In Washington

The next morning with everyone still asleep, Lisa gets up and pays a visit to the Winifred Beecher Howe memorial to find inspiration for the essay finals that day. As Lisa admires the monument, Arnold and the lobbyist from the day before meet together, believing they are alone. Lisa watches in horror as Arnold accepts a suitcase full of money from the lobbyist in exchange for logging permits for the Springfield National Forest. An angry Lisa rips up her essay and runs away, with tears welling in her eyes.

Lisa wanders around Washington, D.C. alone, and is torn about what to do with her essay, as she no longer believes in what she has written. She gazes up at the Lincoln Memorial in the distance, and decides to pay a visit to the statue for some advice. As Lisa tries to address Lincoln, her questions are drowned out by other visitors also expressing their troubles to the statue. She heads over to the much less crowded Jefferson Memorial and asks President Jefferson for some advice. However, Jefferson is upset that Lisa only came to see him because the Lincoln Memorial was too crowded. As he begins ranting and complaining, Lisa walks away to look for advice and new inspiration elsewhere. On the steps of Capitol Hill, Lisa watches the politicians mill about and laugh in conversation. She suddenly comes up with an idea for a new essay, saying, "The truth must be told."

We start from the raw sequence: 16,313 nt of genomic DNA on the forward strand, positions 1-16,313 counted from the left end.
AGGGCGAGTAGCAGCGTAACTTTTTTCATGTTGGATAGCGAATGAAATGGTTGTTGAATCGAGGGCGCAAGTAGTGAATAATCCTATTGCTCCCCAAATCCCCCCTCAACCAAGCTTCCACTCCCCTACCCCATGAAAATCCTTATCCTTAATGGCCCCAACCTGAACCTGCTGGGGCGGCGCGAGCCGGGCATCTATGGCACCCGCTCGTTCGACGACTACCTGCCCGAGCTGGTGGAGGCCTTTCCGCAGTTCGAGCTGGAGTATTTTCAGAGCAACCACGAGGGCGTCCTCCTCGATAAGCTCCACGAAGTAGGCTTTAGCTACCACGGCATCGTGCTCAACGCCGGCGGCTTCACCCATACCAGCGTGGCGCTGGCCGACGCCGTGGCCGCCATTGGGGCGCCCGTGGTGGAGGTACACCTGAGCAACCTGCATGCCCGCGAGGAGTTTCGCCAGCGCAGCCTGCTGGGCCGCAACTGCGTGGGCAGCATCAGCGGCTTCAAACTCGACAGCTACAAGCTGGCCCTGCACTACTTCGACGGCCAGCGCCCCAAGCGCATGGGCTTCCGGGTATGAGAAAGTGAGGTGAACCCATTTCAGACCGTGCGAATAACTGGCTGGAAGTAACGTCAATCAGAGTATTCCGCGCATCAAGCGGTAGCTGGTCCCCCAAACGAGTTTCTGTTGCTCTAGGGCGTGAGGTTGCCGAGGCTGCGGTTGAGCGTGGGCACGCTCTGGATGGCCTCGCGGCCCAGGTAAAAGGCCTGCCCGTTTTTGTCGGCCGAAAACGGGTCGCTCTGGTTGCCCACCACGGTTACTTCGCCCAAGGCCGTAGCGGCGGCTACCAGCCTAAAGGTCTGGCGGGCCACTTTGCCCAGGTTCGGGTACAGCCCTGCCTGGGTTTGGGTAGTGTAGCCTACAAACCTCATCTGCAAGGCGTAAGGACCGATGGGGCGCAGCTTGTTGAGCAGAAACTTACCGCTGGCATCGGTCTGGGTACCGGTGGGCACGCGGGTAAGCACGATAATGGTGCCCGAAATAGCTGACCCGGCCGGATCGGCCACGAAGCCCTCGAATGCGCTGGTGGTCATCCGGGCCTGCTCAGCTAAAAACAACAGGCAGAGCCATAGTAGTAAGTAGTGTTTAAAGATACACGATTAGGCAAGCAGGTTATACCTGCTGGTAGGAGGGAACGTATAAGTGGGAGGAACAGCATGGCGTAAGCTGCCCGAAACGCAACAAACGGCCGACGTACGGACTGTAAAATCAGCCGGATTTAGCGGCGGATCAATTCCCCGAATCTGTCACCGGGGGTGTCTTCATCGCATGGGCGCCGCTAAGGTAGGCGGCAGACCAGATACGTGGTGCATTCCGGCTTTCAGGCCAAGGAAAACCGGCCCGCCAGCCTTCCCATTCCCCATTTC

Back at the hotel, Bart's room is full of empty food trays, and a bellman brings him some fresh laundry as he relaxes while receiving a massage. Homer peeks his head in, and when he sees the expensive things Bart has ordered, he becomes angered and attempts to choke Bart, who quickly reminds him that the trip is all expenses paid. Soon after, Homer smokes a cigar while receiving a massage.

The finals for the essay contest are held at the Kennedy Center, where a musician plays a corny little song and dance solo on the piano about the National Deficit to warm up the audience. Faith Crowley introduces the panel of judges to the audience, and she introduces Lisa as the first contestant. Lisa is nowhere to be found and the audience begins to murmur, when suddenly, a scowling Lisa stomps in from outside and makes her way to the podium. She requests to read a different essay she has prepared and Faith grants her permission. Lisa reads her newly written essay that is filled with anger and rage towards the American government for its corruption, and divulges the information she's learned about Congressman Arnold and his bribe taking. The audience gasps, murmurs, and boos as Lisa finishes her essay; one of the judges happens to be a Senate page, and rushes to a phone to inform his superior Senator that a little girl is losing faith in democracy. The Senator is shocked at this news, and a plan is quickly put into place to restore Lisa's faith and nab Congressman Arnold.

Rushmore plan